May 1, 2017

Issue #16: Food

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Throughout history people have gone hungry, unable to find enough calories to sustain themselves. Thanks to numerous advances, most of us no longer have to fight this daily battle for survival. We live in an age of abundance, boasting such a surplus that $100 billion worth of food is jettisoned each year.

Waste aside, our ‘solution’ to the (Western) hunger problem has given birth to a weighty dilemma: instead of struggling to find calories, most people now struggle to avoid them. Today, the number of obese humans sits at a hefty 1.6 billion – almost double those who are malnourished.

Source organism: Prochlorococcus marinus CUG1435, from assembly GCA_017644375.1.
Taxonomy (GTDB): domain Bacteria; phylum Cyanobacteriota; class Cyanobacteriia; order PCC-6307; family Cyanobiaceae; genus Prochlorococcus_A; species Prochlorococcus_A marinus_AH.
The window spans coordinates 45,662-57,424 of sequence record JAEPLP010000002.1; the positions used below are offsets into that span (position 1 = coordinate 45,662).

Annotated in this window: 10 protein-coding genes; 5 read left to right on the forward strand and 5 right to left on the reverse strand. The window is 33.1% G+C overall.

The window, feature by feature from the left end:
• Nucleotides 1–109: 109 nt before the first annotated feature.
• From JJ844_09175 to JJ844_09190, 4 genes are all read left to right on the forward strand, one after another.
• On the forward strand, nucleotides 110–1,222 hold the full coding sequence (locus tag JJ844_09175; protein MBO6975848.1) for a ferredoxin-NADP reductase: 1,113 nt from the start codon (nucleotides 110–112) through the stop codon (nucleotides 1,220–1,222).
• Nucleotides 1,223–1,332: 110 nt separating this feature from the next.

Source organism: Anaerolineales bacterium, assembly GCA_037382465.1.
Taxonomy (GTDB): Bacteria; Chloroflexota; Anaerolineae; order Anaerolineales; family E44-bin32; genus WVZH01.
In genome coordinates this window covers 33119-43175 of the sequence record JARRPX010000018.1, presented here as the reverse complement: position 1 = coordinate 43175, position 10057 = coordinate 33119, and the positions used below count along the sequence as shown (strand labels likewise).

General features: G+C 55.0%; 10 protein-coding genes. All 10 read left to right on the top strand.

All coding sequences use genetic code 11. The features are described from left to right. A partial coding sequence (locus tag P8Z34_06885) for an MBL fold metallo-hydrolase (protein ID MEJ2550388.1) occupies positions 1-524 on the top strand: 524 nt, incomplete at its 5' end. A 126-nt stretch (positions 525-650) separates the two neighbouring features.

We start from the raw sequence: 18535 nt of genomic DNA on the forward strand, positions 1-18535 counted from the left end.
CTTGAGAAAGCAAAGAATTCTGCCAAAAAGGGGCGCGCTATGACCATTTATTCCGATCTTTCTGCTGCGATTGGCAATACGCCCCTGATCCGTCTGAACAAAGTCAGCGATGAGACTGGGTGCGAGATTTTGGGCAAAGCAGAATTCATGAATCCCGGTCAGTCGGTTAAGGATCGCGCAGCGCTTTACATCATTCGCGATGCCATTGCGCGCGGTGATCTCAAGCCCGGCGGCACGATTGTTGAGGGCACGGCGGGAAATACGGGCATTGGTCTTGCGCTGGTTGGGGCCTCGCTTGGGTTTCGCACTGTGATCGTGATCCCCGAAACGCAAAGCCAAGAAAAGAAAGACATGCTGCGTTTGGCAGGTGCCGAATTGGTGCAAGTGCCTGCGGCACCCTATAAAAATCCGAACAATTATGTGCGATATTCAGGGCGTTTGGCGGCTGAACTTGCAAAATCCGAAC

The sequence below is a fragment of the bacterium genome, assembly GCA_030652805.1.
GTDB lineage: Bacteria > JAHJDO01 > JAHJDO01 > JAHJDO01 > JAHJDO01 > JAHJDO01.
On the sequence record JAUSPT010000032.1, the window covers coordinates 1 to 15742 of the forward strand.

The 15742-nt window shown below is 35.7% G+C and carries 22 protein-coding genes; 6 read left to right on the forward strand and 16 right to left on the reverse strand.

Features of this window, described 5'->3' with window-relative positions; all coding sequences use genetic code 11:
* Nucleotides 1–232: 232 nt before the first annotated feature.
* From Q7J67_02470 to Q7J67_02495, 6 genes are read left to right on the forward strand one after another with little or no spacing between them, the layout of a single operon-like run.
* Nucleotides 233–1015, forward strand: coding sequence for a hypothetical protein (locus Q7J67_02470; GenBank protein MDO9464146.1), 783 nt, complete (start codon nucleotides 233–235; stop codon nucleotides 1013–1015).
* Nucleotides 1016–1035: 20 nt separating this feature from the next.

When it comes to production and consumption, it’s clear that greed is in the driver’s seat and gluttony is giving directions. Our challenge then in this time of plenty is to learn to direct our preternatural productive prowess, to rein in our insatiable desire for more.

From Tantalus to Erysichthon, myths abound on the perils of greed and gluttony. We should take heed. As Shakespeare’s Nerissa asserts: “They are as sick that surfeit with too much, as they that starve with nothing.”

Articles Posted on Issue #16: Food
Fad diets
»by Tim Olds

Jean-Paul Sartre refused to eat lobsters because they resembled giant insects. Fresh fruit and vegetables, he felt, were also too